$100M to help QUEST expand
» 29,000 more people would receive health coverage with the new federal Medicaid funds
» Gov. Lingle praises the funding approval as a step toward boosting charity care
The state's QUEST health program will be expanded with federal approval to provide health care insurance for an additional 29,000 low-income Hawaii adults and children.
Eligibility rises, premiums drop
The Centers for Medicare and Medicaid Services:
» Approved a 50 percent increase in income eligibility for the state QUEST program. Families who make up to 250 percent of the federal poverty level -- about $4,637 a month for a family of four -- can now qualify.
» Approved lower monthly premiums for children of families earning more than 250 percent of the federal poverty level. A family making 251 percent to 265 percent of the poverty level would pay a $15 premium. The cost would be $30 for those earning 266 percent to 280 percent more than the federal poverty level, and it would be $60 for families with income between 281 percent to 300 percent higher. A family making more than 200 percent of the federal poverty level would have had to pay $60 in the past.
Source: State Department of Human Services
More than $100 million in new federal Medicaid money is expected in the next six years to cover most of the health care costs for the new QUEST members, state Department of Human Services officials announced yesterday.
Direct payments also may be made to hospitals to offset costs of treating uninsured patients.
"The renewal and expansion of state health insurance takes us a step closer to our goal of ensuring everyone in Hawaii has health care coverage," Gov. Linda Lingle said in a news release.
"The approval will also increase our support for the hospitals that are serving people without insurance or health care coverage."
Charity care for patients has been a big factor contributing to a financial crisis for Hawaii's hospital industry, according to a recent study for the Healthcare Association of Hawaii.
Rich Meiers, president and chief executive officer of the association, which represents hospitals and other health facilities, said he has not heard details of the new federal agreement with the Department of Human Services.
"We will learn more about it next week," he said. "But obviously, anything that will alleviate the over $100 million in charity and uncompensated care provided by our hospitals last year alone is welcome news, and we applaud the governor and her staff for their efforts to bring in additional federal funds to the state."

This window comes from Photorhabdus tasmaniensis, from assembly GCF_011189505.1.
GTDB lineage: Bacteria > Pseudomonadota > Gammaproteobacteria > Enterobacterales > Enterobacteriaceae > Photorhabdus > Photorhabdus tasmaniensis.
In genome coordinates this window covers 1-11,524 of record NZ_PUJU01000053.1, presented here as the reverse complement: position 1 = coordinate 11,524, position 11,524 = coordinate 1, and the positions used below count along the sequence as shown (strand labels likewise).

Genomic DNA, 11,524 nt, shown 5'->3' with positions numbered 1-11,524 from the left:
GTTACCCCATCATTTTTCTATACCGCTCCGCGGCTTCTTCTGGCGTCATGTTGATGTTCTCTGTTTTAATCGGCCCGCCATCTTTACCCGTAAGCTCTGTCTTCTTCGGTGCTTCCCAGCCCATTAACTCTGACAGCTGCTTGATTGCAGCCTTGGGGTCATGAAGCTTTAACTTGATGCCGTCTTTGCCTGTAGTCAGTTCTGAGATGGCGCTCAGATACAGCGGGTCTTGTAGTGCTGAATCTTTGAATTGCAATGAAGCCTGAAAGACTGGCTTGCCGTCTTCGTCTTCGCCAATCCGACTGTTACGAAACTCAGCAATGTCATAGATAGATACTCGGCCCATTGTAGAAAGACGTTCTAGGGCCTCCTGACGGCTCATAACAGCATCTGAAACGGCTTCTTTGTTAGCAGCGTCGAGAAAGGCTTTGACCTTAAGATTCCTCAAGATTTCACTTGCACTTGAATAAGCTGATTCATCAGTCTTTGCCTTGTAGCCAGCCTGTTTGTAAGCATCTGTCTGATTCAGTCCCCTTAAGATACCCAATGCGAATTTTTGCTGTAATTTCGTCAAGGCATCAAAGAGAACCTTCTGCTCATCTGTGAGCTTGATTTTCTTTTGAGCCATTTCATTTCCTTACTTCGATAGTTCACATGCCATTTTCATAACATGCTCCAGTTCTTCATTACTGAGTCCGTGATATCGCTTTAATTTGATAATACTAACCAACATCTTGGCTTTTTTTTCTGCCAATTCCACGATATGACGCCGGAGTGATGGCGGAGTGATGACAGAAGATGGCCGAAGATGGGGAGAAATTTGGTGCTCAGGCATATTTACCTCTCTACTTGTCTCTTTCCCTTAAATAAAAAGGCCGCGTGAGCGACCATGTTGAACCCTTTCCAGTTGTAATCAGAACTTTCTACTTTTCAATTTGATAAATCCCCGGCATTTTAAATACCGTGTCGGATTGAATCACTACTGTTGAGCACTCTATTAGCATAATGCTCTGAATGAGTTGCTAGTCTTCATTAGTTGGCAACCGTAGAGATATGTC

The state administration requested a lump sum payment from the Centers for Medicare and Medicaid Services last year to help defray high hospital costs of treating uninsured patients.
Federal funding from the agency allowed the Department of Human Services to pay $7.5 million to 15 private hospitals and $2.15 million to the Hawaii Health Services Corp. last September.
The funds to Hawaii Health Services Corp. went to 12 public hospitals to cover a shortfall from July to September for low-income patients with Medicaid health insurance.
The Department of Human Services said it will continue to cover the Medicaid shortfall at the public hospitals for the rest of this year with an estimated $6.45 million in new federal funds.
Under a six-year agreement with the state, the Centers for Medicare and Medicaid Services approved QUEST's expansion to up to 20,000 uninsured low-income adults and 9,000 more children.
"The waiver approval represents an important milestone in Gov. Lingle's efforts to reform and enhance the reach of the state's Medicaid program, including QUEST, to ensure that Hawaii is able to meet the growing health care needs of its population in a fiscally responsible manner," said state Human Services Director Lillian Koller.
The QUEST program now provides health insurance for about 164,000 residents -- 65,000 adults and 99,000 children.
Adults eligible for QUEST health insurance through Medicaid earn less than $910 a month, the Department of Human Services said in a news release.
The Centers for Medicare and Medicaid Services approved a 50 percent increase in income eligibility for the state health program, allowing families to qualify who make up to 250 percent of the federal poverty level (about $4,637 a month for a family of four).
In past years, family income for the Medicaid program could not exceed 200 percent of the federal poverty level to be eligible for free insurance for their children, department officials noted.